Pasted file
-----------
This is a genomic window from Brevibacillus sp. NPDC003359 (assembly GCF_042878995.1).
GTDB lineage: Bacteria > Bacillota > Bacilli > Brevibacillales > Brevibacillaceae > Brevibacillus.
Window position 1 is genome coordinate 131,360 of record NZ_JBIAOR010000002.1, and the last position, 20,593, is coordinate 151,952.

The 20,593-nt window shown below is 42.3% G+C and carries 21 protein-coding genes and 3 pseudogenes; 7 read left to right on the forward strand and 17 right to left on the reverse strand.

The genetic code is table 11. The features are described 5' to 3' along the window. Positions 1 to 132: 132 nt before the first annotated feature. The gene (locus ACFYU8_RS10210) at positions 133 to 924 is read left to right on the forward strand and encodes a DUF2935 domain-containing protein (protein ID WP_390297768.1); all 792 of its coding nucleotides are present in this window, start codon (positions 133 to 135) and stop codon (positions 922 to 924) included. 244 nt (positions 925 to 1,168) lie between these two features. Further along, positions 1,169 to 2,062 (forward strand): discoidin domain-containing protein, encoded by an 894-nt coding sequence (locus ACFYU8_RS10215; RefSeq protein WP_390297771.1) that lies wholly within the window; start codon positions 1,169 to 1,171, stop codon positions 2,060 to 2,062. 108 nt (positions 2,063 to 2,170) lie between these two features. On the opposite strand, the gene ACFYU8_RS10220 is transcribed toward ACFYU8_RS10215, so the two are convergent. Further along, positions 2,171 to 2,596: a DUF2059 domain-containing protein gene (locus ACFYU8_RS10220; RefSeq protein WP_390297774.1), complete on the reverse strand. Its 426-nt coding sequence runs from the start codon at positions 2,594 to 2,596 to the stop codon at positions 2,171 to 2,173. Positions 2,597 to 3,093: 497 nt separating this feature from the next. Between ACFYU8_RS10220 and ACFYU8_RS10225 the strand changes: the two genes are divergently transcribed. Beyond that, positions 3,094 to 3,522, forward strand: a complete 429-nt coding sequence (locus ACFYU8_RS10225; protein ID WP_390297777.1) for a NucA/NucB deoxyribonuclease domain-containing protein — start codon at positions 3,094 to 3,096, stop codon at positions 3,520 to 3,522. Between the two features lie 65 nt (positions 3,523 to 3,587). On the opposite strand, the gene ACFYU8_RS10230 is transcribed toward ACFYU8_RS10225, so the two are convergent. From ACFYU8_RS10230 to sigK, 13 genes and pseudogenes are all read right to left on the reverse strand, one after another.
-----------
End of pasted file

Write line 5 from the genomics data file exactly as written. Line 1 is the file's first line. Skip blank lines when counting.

The genetic code is table 11. The features are described 5' to 3' along the window. Positions 1 to 132: 132 nt before the first annotated feature. The gene (locus ACFYU8_RS10210) at positions 133 to 924 is read left to right on the forward strand and encodes a DUF2935 domain-containing protein (protein ID WP_390297768.1); all 792 of its coding nucleotides are present in this window, start codon (positions 133 to 135) and stop codon (positions 922 to 924) included. 244 nt (positions 925 to 1,168) lie between these two features. Further along, positions 1,169 to 2,062 (forward strand): discoidin domain-containing protein, encoded by an 894-nt coding sequence (locus ACFYU8_RS10215; RefSeq protein WP_390297771.1) that lies wholly within the window; start codon positions 1,169 to 1,171, stop codon positions 2,060 to 2,062. 108 nt (positions 2,063 to 2,170) lie between these two features. On the opposite strand, the gene ACFYU8_RS10220 is transcribed toward ACFYU8_RS10215, so the two are convergent. Further along, positions 2,171 to 2,596: a DUF2059 domain-containing protein gene (locus ACFYU8_RS10220; RefSeq protein WP_390297774.1), complete on the reverse strand. Its 426-nt coding sequence runs from the start codon at positions 2,594 to 2,596 to the stop codon at positions 2,171 to 2,173. Positions 2,597 to 3,093: 497 nt separating this feature from the next. Between ACFYU8_RS10220 and ACFYU8_RS10225 the strand changes: the two genes are divergently transcribed. Beyond that, positions 3,094 to 3,522, forward strand: a complete 429-nt coding sequence (locus ACFYU8_RS10225; protein ID WP_390297777.1) for a NucA/NucB deoxyribonuclease domain-containing protein — start codon at positions 3,094 to 3,096, stop codon at positions 3,520 to 3,522. Between the two features lie 65 nt (positions 3,523 to 3,587). On the opposite strand, the gene ACFYU8_RS10230 is transcribed toward ACFYU8_RS10225, so the two are convergent. From ACFYU8_RS10230 to sigK, 13 genes and pseudogenes are all read right to left on the reverse strand, one after another.